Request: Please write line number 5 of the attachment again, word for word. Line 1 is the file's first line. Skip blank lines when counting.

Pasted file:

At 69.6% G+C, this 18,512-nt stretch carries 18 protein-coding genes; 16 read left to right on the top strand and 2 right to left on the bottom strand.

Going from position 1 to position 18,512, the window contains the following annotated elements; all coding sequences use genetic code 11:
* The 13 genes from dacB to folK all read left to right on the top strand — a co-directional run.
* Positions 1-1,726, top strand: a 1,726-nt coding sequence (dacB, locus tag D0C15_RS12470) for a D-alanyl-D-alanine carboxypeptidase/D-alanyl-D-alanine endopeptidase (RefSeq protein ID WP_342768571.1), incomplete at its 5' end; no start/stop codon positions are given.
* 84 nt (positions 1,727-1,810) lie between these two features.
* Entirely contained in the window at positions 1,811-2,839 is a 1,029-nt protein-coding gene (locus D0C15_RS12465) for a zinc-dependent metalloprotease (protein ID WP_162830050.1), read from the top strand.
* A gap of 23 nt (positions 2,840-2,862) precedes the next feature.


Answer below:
* 84 nt (positions 1,727-1,810) lie between these two features.